No wonder, I suppose, that Howard Hawks didn’t like it. When he had Gary Cooper for Sergeant York, the previously pacifistic York engages in some legendary doublethink and accepts his new status as hero. After singlehandedly obliterating a German assault, he explains, in more words than this, that he killed those men to save lives. “Well, York,” his commanding officer says, “what you’ve just told me is the most extraordinary thing of all.” No kidding! York makes peace with his status as war hero; who can say what kind of conflicted feelings Amy will have concerning the man she’s just promised to love until death parts them.
The point of the movie is that it should never have come to this. Only one person, Kane’s mentor, Howe (Lon Chaney, Jr.), has a reason for turning down the town marshal. I’m old, Howe says, and you’ll spend too much time worrying about me and not enough time worrying about yourself. He has a point—Kane is a decent man, and decent men are stupid about things like that—but nobody else makes an argument as convincing and honest as Howe’s. Herb (James Millican) is the first and only recruit Kane can get to help him out, and aside from Howe he makes the most reasonable argument for bailing. When he finds out that he and Kane are the only two men who will stand up to the Miller gang, he immediately equivocates. I have a wife and kids, he says. If I die what’s going to happen to them? It’s not the idea that’s wrong, for Herb makes a fair point. His family will be in the wind if he should die for principle. What makes it feel bad is the fact that he’s hiding behind them. His wife might have been a widow if there were ten other men bunkered down in the streets of Hadleyville; Herb is speaking from cowardice, not from protectiveness. He’s more concerned with his own skin than his wife’s.
Of all the characters in the film who turn down Kane, no one makes an unkinder cut than the mayor, Henderson (Thomas Mitchell). While sitting in church, Kane comes in to try to make his plea for volunteers. Henderson organizes what becomes an impromptu town meeting, which is a little more pro-Kane than anti-, but saves the last word for himself. This is the best marshal we’ve ever had, Henderson says, silencing the crowd, but there’s more at stake than simply repulsing a group of bandits. The only person they’re really after here is Kane, and Kane’s leaving. If he’s not here, Henderson says, sliding with every sentence into that warm bath of politician-makes-his-stump-speech, then I imagine they’ll leave us alone. And that will be good for Hadleyville, which will continue to hold up its reputation as an up-and-coming place for business as opposed to a lawless shoot-’em-up Wild West town. He singlehandedly eliminates any kind of support Kane will get, cutting his friend off at the knees. It is a breathtaking scene in which one man denounces another; we cannot help but remember that Henderson stood by Kane at his wedding just an hour before, and now the mayor has all but signed Kane’s death warrant.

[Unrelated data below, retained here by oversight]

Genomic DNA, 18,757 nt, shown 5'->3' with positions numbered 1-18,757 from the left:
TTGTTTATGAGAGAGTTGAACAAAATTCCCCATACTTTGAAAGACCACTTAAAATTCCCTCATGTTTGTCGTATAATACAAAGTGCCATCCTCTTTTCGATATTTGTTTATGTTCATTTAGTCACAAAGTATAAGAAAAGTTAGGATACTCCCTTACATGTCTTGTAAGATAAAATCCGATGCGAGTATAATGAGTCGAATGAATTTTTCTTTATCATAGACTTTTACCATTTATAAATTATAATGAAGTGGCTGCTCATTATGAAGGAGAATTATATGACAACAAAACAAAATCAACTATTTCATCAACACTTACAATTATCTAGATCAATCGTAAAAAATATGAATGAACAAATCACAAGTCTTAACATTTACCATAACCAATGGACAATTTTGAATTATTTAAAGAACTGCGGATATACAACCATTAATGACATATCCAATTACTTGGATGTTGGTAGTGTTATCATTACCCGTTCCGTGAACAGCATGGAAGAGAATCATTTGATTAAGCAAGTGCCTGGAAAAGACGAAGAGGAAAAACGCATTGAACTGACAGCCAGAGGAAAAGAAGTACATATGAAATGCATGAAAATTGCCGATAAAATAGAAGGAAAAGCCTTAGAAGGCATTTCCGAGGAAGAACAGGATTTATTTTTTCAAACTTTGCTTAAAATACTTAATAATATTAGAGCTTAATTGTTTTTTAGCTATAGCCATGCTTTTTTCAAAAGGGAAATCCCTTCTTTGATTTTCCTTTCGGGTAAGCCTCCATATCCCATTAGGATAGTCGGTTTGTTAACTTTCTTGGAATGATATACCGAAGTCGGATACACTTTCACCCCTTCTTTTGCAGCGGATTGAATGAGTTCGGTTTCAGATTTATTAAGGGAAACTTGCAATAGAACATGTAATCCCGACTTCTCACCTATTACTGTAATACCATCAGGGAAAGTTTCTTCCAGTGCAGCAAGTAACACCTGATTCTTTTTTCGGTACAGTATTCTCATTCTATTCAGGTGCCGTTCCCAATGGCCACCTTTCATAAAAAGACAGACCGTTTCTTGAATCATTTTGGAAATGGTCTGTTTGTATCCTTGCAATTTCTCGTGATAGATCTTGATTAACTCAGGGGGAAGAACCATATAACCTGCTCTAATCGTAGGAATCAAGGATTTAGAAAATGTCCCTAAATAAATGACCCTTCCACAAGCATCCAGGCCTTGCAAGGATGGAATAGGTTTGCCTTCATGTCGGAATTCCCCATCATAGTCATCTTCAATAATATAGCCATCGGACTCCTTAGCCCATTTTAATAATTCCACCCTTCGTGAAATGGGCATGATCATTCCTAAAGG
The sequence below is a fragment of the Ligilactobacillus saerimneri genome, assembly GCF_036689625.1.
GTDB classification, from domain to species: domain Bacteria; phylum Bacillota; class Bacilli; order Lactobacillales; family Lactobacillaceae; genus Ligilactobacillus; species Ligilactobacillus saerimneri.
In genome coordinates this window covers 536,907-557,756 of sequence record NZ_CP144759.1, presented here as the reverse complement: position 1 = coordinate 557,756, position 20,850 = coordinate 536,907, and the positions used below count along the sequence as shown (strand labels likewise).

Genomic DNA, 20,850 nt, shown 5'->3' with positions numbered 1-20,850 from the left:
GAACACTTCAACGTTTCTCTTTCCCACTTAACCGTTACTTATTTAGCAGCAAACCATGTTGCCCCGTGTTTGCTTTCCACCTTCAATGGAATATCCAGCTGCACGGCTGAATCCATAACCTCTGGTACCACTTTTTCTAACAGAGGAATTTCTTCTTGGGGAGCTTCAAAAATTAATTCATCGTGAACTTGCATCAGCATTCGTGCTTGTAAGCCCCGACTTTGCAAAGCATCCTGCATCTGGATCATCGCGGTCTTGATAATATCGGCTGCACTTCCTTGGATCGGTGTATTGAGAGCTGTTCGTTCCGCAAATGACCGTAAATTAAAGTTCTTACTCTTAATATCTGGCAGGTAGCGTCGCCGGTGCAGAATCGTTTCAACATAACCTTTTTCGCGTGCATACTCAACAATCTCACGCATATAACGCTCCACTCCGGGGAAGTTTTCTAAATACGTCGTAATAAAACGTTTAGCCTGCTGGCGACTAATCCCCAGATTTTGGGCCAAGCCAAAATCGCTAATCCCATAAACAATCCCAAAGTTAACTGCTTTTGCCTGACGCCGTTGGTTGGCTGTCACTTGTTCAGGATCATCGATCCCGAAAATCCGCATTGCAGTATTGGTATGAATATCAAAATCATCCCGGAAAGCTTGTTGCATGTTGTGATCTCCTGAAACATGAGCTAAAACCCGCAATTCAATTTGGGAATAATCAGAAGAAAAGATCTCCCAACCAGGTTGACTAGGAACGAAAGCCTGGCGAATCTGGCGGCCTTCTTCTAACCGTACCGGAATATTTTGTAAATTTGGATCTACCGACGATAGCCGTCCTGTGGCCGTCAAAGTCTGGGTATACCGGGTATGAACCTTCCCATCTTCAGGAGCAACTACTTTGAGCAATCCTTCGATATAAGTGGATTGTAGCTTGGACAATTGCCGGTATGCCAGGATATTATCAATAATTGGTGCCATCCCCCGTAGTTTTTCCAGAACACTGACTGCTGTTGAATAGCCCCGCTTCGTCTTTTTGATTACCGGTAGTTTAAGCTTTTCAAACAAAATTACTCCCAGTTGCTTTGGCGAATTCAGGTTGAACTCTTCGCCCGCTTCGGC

For a movie which is only about an hour and a half long, High Noon excels at providing a detailed look at the town where it’s set. There’s a saloon that’s full on Sunday, maybe as full as the church a little ways down the road. It evinces a smidgen of diversity, although in a modern High Noon there’s no doubt that Helen would be joined by other Hispanic characters. Will Kane never makes it sound as if he’s going to risk his life for Hadleyville, which is important to note; he refuses to run because he’s never run from anything before in his life. Nor does he want to take the chance that the Miller gang will show up where he is relocating with his wife. Yet even though he isn’t making the choice to protect the town from a little band of invaders come from the depot, it still amazes him that the people he thought he knew would turn out to be so venal. Henderson sells out Kane because he wants to be the mayor of a bigger town with more corporate interests. Helen leaves town because she’s in danger from Miller, who is one of three ex-boyfriends she tangles with in this movie. (Aside from Miller, Helen has also dated Kane and his deputy, Harvey Pell, though presumably not all at the same time. There’s a much longer and better essay out there somewhere about how Katy Jurado is the whore to Grace Kelly’s Madonna, though I know I sure didn’t write it.) Pell refuses to help Kane because Kane refuses to use his influence to make Pell the new marshal. The judge (Otto Kruger) is the first to go: Kane may have caught Miller, but the judge is the one who sentenced him. The men in the saloon are looking forward to picking up Kane’s corpse from the road in the same way they’d dispose of a dead dog. In short, when Kane and Amy leave, the last vestige of decency in this little town will leave with them. What’s more amazing is how many of the townspeople were willing to watch that decency die on a Sunday afternoon rather than defiantly ride away.